So it is possible to have a pet in your life and still control your allergies. With help with your doctor you can

Is Your Cat Shedding Again?

If you share your home with a cat, you know all about their shedding and finding their hair on your clothes and furniture. How many cat owners haven’t seen a frisky ball of hair cavorting across the floor just when company drops by? Shedding in our cats is a normal occurrence and we all know about the many tricks to remove cat hair from our clothes when we are getting ready to go out! If the shedding of your cat seems excessive you may want to check with your veterinarian to rule out other reasons for this hair loss.

Seasonal shedding is normal. The best way to keep this excess hair from clinging to your clothes or furniture is to brush your cat and remove the hair before your cat leaves it on you or your sofa. Hair balls can be another result of your cat shedding its hair. When your cat grooms itself, the loose hair is swallowed and hairballs can be formed. These are unpleasant for the cat and also unpleasant for us to find on our carpet or bed. The best way to keep shedding under control is to brush our cats regularly. My own cats really like it when I groom them; I use the Furminator because I have found it to be the ideal tool to quickly and easily remove the loose undercoat.  The Furminator removes the undercoat without harming the top coat of my cats. With regular grooming, I don’t have to worry about my cat shedding again.

Furminator: The Terminator Of Pet Hair

Terminate pet hair and dander floating around your home by grooming your pet with the Furminator! Long haired or short haired, cats or dogs, you will be amazed at the amount of hair the Furminator removes from your pets. This truly amazing tool was developed by a professional groomer and now it is available for us “at-home groomers.” Removing more than 90% of your pet’s loose hair, the Furminator will help the pet lover’s with allergies by reducing the number of allergens released.

I first saw the Furminator used by a local groomer and could not believe the amount of hair that he had removed from one small dog! This unique tool efficiently removes the loose undercoat without harming the top coat of hair. When using the Furminator, circulation and hair growth are stimulated giving your pet a genuinely healthy hair coat.  A remarkable tool, the Furminator is guaranteed to work better than any rake, comb, or brush. Use the Furminator on your cat to help eliminate the amount of hairballs she leaves for you to find. Use it on your dog and greatly reduce the amount of hair on your furniture.

The Furminator is available in small, medium and large sizes, and now there is even one available to use on your horse. How small or large your pet may be, there is a Furminator waiting for you.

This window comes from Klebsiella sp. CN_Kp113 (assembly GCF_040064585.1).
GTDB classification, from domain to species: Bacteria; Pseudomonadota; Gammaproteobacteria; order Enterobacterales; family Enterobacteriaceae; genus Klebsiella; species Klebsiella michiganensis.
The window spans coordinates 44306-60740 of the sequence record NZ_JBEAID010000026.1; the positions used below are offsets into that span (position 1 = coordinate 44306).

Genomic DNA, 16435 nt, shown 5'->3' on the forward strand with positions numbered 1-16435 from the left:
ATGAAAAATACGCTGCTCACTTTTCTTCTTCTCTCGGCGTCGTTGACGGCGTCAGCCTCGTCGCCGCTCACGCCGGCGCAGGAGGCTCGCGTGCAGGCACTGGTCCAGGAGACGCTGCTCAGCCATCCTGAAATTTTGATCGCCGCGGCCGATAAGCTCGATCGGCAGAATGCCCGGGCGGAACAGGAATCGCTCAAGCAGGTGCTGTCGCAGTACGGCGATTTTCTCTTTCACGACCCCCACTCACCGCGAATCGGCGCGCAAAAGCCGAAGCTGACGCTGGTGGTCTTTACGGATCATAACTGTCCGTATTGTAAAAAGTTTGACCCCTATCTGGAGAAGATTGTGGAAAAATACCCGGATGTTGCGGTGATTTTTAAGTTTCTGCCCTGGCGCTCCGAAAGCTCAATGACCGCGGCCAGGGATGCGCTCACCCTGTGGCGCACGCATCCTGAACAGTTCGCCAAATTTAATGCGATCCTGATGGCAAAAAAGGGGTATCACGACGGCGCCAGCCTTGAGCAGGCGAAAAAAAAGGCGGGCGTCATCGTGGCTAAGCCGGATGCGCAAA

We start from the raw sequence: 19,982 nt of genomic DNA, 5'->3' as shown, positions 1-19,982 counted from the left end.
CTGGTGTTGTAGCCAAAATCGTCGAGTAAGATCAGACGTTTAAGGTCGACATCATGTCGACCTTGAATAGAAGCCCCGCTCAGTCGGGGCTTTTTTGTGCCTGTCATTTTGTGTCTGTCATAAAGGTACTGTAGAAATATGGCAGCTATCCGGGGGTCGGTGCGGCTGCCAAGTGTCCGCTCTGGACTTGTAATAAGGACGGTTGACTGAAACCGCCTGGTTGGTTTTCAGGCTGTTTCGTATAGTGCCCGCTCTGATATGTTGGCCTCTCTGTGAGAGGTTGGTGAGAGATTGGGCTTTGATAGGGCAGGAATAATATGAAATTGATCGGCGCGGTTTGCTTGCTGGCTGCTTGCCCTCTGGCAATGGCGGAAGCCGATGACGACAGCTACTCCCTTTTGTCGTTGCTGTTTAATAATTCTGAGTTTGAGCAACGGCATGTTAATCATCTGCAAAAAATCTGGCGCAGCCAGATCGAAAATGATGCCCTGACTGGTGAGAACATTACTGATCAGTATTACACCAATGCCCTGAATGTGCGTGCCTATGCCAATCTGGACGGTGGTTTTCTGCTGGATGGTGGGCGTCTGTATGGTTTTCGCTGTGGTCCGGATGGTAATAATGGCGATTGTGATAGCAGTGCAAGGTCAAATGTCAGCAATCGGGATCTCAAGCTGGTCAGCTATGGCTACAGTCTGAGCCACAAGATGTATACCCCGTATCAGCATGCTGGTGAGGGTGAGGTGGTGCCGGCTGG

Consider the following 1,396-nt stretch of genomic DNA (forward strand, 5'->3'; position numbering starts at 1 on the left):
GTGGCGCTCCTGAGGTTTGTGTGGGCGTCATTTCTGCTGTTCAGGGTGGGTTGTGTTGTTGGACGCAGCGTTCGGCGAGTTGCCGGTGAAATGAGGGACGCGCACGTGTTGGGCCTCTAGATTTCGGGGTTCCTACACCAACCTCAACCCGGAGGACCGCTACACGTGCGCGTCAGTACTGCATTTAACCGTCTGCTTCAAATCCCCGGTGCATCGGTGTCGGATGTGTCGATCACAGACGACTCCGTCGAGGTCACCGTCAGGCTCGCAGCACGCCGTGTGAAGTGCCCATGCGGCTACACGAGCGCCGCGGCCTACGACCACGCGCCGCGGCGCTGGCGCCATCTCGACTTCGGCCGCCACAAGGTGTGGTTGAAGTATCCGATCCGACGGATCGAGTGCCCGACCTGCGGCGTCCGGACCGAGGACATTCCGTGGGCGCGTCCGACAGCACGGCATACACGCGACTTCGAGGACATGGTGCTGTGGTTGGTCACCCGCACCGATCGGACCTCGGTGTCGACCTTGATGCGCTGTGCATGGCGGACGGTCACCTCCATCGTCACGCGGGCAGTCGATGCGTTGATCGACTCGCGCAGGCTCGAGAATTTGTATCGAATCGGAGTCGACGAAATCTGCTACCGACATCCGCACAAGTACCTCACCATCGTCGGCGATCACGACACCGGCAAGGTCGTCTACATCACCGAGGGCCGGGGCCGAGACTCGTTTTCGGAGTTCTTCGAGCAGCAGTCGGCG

If you are ready to terminate the pet hair and dander that is drifting through your home, try the Furminator; you won’t be disappointed.

Happy Memorial Day

I hope everyone has a wonderful holiday. The clinic will be closed Saturday thru Monday and back on tuesday. If you should have and emergency, Deerbrook Emergency clinic will be open. You can reach them at 281-443-4900.

Please have a safe and fun holiday, see you next week

Debra Garrison,DVM

Shedding – The Nemesis Of Pet Owners

Shedding is the nemesis of anyone who has a dog or cat living in their home. If there is one reason many people do not own a pet, it would have to be the disgust of having pet hair on their furniture and clothing. My sister and brother-in-law are not pet owners and are totally grossed out when they visit their daughter’s home. My niece owns two cats, and there is always cat hair on the sofa, which really bothers my sister-in-law when she visits. The reality is that pets shed; some shed more than others, but with the proper grooming tools, pet hair on your clothing and furniture can be diminished greatly!

There are many wonderful grooming tools available to pet owners.  With regular use, your clothing and environment need not tell people that you own a pet. One tool that has quickly become my favorite for removing large amounts of loose hair very quickly is the Furminator. This tool comes in three different sizes; the newer version called the Furejector actually has a button to quickly release the hair so you never even have to touch it! Both of these tools remove as much as 90% of the shedding hair with very little effort.  In a minimal amount of time, your pet will be looking great and so will your furniture! These awesome tools work well on dogs or cats, so with a little effort shedding need not be the nemesis of pet owners anymore.

Does My Cat Have Allergies?

How can I tell if my cat has allergies? Is the amount of hair she is shedding normal? What could she be allergic to? All of these may be questions you might ask if you suspect something is wrong with your cat. The best advice I could give you would be to first make an appointment with your veterinarian; he or she would be able to help you decide if your cat had allergies.

Keeping your cat and home free of fleas is very important, as some cats have allergies to flea saliva.  They may have a reaction when bitten. Interestingly enough, ear infections are sometimes indicative of an allergy.